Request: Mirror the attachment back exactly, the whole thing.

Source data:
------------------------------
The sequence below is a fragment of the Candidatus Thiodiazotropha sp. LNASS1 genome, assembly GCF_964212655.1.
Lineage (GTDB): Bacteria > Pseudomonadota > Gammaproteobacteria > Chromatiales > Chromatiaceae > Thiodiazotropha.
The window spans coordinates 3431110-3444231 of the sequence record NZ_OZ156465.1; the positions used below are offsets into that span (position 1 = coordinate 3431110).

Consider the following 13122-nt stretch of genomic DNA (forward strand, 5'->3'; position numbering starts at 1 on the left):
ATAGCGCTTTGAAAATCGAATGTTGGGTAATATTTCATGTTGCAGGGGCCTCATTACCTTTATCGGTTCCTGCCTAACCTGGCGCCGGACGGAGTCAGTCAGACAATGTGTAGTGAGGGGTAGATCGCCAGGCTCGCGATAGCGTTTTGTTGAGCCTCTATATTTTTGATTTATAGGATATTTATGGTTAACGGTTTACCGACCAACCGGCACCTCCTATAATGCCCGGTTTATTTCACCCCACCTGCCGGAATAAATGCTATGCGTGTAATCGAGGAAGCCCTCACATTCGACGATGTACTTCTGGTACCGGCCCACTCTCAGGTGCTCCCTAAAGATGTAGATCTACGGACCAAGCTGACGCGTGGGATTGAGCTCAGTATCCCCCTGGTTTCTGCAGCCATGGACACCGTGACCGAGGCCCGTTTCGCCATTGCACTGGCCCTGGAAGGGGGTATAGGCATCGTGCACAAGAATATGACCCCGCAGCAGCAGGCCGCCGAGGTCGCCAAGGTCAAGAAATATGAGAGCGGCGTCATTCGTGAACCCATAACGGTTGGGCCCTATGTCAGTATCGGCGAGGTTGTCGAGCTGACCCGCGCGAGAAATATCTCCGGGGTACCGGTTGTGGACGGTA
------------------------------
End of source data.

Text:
The sequence below is a fragment of the Candidatus Thiodiazotropha sp. LNASS1 genome, assembly GCF_964212655.1.
Lineage (GTDB): Bacteria > Pseudomonadota > Gammaproteobacteria > Chromatiales > Chromatiaceae > Thiodiazotropha.
The window spans coordinates 3431110-3444231 of the sequence record NZ_OZ156465.1; the positions used below are offsets into that span (position 1 = coordinate 3431110).

Consider the following 13122-nt stretch of genomic DNA (forward strand, 5'->3'; position numbering starts at 1 on the left):
ATAGCGCTTTGAAAATCGAATGTTGGGTAATATTTCATGTTGCAGGGGCCTCATTACCTTTATCGGTTCCTGCCTAACCTGGCGCCGGACGGAGTCAGTCAGACAATGTGTAGTGAGGGGTAGATCGCCAGGCTCGCGATAGCGTTTTGTTGAGCCTCTATATTTTTGATTTATAGGATATTTATGGTTAACGGTTTACCGACCAACCGGCACCTCCTATAATGCCCGGTTTATTTCACCCCACCTGCCGGAATAAATGCTATGCGTGTAATCGAGGAAGCCCTCACATTCGACGATGTACTTCTGGTACCGGCCCACTCTCAGGTGCTCCCTAAAGATGTAGATCTACGGACCAAGCTGACGCGTGGGATTGAGCTCAGTATCCCCCTGGTTTCTGCAGCCATGGACACCGTGACCGAGGCCCGTTTCGCCATTGCACTGGCCCTGGAAGGGGGTATAGGCATCGTGCACAAGAATATGACCCCGCAGCAGCAGGCCGCCGAGGTCGCCAAGGTCAAGAAATATGAGAGCGGCGTCATTCGTGAACCCATAACGGTTGGGCCCTATGTCAGTATCGGCGAGGTTGTCGAGCTGACCCGCGCGAGAAATATCTCCGGGGTACCGGTTGTGGACGGTA